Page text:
Chemicals & Hazardous Products Compliance

Learn more about Chemicals & hazardous products compliance

Facilities that manufacture, use, or manage chemicals or hazardous materials must responsibly address the hazards posed by the chemicals or hazardous materials on site. Depending on the specific industrial activities occurring on site and the quantities and types of chemicals and hazardous materials present, facilities may have numerous federal environmental, health and safety requirements to comply with.


Users of large quantities of chemicals and hazardous materials have a duty to inform their communities and local emergency responders of the dangers present on site by submitting a Tier II report notifying the local emergency authorities of the presence and location of large quantities of chemicals and hazardous materials under the Emergency Planning and Community Right-to-Know Act (EPCRA). Tier II reports are required when the chemical quantities on site exceed Tier II reporting thresholds. The EPCRA also requires facilities to annually report their Toxic Release Inventories on Form R when the chemicals on site exceed specific thresholds.

Risk Assessment

Facilities need to evaluate the chemical hazards and risks that they pose to workers and nearby communities. Highly hazardous chemicals pose a special threat and must be properly managed. OSHA’s Process Safety Management standard requires facilities to conduct a Process Hazard Analysis to manage the risks of using highly hazardous chemicals.


Facilities generating hazardous waste are required to minimize the threat that the hazardous waste poses to the environment, by properly handling, storing, and transferring the hazardous waste. Facilities generating larger quantities of hazardous waste are subject to stricter Resource Conservation and Recovery Act (RCRA) requirements.


Facilities manufacturing chemicals must inform their users of the dangers associated with their chemicals. OSHA’s Hazard Communication standard, based on the Globally Harmonized System of Classification and Labeling of Chemicals, requires manufacturers and importers of chemicals to classify the chemical hazards and create information safety data sheets and chemical labels. The information must then be passed down to end-users of the chemicals to ensure that workers can protect themselves from any chemical hazards.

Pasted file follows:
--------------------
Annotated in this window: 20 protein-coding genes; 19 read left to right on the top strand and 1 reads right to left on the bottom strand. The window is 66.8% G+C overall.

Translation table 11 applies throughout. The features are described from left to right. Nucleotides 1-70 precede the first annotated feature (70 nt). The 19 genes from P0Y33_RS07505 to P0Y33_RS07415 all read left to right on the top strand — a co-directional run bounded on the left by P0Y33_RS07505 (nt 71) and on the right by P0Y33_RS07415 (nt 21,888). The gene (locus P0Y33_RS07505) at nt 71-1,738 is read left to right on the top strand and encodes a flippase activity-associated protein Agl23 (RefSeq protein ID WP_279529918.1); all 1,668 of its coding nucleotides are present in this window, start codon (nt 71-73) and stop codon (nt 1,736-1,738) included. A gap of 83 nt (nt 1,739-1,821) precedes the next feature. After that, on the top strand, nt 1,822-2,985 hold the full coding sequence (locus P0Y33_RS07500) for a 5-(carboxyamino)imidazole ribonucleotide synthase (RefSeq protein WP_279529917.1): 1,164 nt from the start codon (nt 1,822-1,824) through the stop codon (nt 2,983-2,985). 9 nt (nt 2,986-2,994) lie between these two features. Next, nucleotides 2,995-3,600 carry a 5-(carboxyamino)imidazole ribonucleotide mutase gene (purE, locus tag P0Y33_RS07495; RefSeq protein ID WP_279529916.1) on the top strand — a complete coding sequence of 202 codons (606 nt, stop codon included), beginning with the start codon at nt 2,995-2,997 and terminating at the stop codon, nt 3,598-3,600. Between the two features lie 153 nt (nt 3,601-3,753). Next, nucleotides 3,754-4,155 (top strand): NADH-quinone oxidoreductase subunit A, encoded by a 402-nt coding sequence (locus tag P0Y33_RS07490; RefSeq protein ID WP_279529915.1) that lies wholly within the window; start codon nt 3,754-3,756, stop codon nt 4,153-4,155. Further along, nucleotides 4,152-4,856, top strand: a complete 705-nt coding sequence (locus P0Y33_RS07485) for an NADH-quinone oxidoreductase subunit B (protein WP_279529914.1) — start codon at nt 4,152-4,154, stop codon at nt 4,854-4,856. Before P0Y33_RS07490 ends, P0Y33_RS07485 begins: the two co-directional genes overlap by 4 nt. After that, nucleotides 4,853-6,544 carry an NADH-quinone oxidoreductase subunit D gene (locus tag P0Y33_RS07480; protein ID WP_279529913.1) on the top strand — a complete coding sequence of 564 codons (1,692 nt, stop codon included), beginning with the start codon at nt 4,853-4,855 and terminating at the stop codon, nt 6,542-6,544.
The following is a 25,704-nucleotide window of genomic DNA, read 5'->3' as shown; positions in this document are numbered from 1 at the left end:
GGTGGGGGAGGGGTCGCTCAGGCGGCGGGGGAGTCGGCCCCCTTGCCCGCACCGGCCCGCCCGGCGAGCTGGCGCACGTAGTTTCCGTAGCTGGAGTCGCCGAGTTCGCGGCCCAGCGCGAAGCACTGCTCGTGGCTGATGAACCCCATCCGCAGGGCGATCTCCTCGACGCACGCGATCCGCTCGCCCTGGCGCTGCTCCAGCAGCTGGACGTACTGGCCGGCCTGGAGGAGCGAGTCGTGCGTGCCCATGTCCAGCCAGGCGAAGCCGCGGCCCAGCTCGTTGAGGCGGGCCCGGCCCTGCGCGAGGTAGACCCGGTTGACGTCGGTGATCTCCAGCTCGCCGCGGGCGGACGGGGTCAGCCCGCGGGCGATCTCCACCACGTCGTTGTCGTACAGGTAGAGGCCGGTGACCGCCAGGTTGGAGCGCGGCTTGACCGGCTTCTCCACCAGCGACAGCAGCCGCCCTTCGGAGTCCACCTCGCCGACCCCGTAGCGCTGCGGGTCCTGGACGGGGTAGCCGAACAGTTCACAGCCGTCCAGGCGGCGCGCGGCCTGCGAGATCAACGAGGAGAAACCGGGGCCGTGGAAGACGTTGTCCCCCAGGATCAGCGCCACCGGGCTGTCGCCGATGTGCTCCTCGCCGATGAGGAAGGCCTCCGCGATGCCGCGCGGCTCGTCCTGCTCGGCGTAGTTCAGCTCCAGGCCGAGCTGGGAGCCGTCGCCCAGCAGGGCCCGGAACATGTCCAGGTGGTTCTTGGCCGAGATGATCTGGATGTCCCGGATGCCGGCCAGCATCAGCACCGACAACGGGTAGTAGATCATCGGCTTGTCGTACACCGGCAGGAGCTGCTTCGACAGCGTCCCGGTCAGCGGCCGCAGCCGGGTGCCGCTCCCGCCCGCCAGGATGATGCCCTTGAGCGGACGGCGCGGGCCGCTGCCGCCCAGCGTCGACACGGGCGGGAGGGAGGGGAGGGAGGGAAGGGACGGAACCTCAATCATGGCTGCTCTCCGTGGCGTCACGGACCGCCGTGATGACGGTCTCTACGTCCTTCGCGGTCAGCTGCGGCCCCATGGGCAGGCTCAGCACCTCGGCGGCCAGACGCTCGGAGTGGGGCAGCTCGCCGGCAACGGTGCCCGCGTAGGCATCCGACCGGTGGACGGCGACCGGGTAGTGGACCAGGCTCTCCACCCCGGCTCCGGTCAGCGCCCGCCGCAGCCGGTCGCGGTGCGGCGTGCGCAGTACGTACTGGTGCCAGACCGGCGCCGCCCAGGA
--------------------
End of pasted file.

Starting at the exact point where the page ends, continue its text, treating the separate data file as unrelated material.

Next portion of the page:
In addition to providing safety information, manufacturers must also any use-restrictions required by EPA and the Toxic Substances and Control Act (TSCA). New chemicals must be approved for production and use by EPA prior to manufacture. When manufacturing large quantities of chemicals, manufacturers are required to provide EPA with a Chemical Data Report.


Sites that have been contaminated or are likely to release chemicals that will contaminate the facility must be cleaned up pursuant to the Comprehensive Environmental Response, Compensation, and Liability Act (CERCLA), commonly known as Superfund. The federal government has broad powers to remediate sites and require any Potentially Responsible Parties to contribute to the cleanup costs.

Workplace Safety

Employers using chemicals and hazardous materials in the workplace are subject to numerous OSHA requirements to protect workers from chemicals. Workers are limited in the chemical exposures permitted each work shift and must be able to identify and address any chemical hazards present in the workplace, through the use of , chemical labelings, signs, safety data sheets and training.

Employees engaged in hazardous waste operations, such as cleanup work, hazardous waste facility operations, or emergency responders must be properly trained to protect themselves from the elevated risks. Facilities must also develop plans and controls to address the risks present on site.

To learn more

Hazardous Material Management
Chemical Classification
Chemical Labeling System
Transportation of Hazardous Materials

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